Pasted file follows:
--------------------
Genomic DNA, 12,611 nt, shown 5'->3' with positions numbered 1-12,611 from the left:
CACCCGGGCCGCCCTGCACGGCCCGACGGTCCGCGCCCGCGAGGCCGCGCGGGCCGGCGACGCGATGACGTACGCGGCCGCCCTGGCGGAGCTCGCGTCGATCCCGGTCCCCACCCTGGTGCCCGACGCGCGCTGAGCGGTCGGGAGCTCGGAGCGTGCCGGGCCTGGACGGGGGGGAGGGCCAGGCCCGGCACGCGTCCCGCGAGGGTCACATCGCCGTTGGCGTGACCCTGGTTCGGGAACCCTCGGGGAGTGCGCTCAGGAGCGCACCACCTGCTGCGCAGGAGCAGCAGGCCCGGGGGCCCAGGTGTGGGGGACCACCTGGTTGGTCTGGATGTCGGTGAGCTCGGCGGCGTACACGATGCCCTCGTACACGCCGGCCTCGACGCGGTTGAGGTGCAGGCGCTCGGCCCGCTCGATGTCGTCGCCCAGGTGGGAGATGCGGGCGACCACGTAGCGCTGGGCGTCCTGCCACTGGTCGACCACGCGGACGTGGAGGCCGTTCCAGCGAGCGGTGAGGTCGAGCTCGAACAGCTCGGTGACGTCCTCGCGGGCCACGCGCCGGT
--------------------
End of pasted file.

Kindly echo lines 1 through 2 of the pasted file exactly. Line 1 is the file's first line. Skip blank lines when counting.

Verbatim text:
Genomic DNA, 12,611 nt, shown 5'->3' with positions numbered 1-12,611 from the left:
CACCCGGGCCGCCCTGCACGGCCCGACGGTCCGCGCCCGCGAGGCCGCGCGGGCCGGCGACGCGATGACGTACGCGGCCGCCCTGGCGGAGCTCGCGTCGATCCCGGTCCCCACCCTGGTGCCCGACGCGCGCTGAGCGGTCGGGAGCTCGGAGCGTGCCGGGCCTGGACGGGGGGGAGGGCCAGGCCCGGCACGCGTCCCGCGAGGGTCACATCGCCGTTGGCGTGACCCTGGTTCGGGAACCCTCGGGGAGTGCGCTCAGGAGCGCACCACCTGCTGCGCAGGAGCAGCAGGCCCGGGGGCCCAGGTGTGGGGGACCACCTGGTTGGTCTGGATGTCGGTGAGCTCGGCGGCGTACACGATGCCCTCGTACACGCCGGCCTCGACGCGGTTGAGGTGCAGGCGCTCGGCCCGCTCGATGTCGTCGCCCAGGTGGGAGATGCGGGCGACCACGTAGCGCTGGGCGTCCTGCCACTGGTCGACCACGCGGACGTGGAGGCCGTTCCAGCGAGCGGTGAGGTCGAGCTCGAACAGCTCGGTGACGTCCTCGCGGGCCACGCGCCGGT